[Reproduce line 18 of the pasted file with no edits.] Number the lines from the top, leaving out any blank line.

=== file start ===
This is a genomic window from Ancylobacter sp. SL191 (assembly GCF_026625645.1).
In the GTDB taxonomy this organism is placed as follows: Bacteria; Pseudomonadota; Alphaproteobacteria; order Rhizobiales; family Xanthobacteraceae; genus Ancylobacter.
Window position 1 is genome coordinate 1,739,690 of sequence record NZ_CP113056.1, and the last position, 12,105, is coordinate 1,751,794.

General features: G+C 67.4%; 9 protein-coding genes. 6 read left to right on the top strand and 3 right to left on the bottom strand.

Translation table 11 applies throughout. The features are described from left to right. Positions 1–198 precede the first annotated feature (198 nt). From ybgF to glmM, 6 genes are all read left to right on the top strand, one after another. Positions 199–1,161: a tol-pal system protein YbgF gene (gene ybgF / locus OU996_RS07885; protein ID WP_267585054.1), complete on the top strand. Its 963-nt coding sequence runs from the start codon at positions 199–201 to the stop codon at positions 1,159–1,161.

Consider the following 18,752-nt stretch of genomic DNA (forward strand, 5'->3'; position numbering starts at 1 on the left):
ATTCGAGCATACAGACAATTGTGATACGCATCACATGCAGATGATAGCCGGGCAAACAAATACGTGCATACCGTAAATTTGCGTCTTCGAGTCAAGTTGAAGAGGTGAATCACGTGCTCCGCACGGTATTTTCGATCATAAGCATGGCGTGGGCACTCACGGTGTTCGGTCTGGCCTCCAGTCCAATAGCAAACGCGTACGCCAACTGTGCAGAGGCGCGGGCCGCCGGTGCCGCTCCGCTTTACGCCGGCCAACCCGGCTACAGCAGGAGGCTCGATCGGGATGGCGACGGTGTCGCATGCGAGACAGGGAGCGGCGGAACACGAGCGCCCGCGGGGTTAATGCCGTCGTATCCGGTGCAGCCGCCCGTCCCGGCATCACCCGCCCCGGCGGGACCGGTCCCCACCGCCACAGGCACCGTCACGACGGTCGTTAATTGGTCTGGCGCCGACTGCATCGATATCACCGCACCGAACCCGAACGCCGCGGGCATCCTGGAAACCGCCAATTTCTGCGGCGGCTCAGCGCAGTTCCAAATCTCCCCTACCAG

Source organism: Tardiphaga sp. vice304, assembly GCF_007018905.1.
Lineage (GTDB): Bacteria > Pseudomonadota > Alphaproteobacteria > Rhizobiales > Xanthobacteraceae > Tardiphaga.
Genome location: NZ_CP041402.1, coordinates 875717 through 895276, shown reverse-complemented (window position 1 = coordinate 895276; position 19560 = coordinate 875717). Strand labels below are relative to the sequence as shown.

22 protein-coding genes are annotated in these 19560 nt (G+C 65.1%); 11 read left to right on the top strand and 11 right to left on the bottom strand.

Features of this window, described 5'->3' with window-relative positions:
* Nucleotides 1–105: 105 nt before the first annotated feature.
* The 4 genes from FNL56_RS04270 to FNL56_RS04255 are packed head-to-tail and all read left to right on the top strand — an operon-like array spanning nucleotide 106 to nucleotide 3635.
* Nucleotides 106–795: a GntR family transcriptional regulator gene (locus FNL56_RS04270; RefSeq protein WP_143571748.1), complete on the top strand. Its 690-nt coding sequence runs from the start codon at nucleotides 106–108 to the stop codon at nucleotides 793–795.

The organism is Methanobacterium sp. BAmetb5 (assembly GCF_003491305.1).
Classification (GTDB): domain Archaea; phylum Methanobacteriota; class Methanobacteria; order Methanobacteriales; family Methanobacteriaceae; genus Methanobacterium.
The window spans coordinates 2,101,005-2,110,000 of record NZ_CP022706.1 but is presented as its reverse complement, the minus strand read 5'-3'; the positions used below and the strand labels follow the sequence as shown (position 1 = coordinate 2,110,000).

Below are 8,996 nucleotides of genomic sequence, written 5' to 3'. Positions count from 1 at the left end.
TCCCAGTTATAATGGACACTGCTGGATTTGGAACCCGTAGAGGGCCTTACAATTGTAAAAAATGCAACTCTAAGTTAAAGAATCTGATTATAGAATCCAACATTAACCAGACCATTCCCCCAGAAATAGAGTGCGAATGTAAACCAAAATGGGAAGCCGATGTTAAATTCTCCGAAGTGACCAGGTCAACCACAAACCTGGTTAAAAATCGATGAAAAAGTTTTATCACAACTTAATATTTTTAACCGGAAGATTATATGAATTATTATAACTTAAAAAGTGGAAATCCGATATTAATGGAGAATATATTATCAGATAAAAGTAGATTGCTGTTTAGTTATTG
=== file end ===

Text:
The window spans coordinates 2,101,005-2,110,000 of record NZ_CP022706.1 but is presented as its reverse complement, the minus strand read 5'-3'; the positions used below and the strand labels follow the sequence as shown (position 1 = coordinate 2,110,000).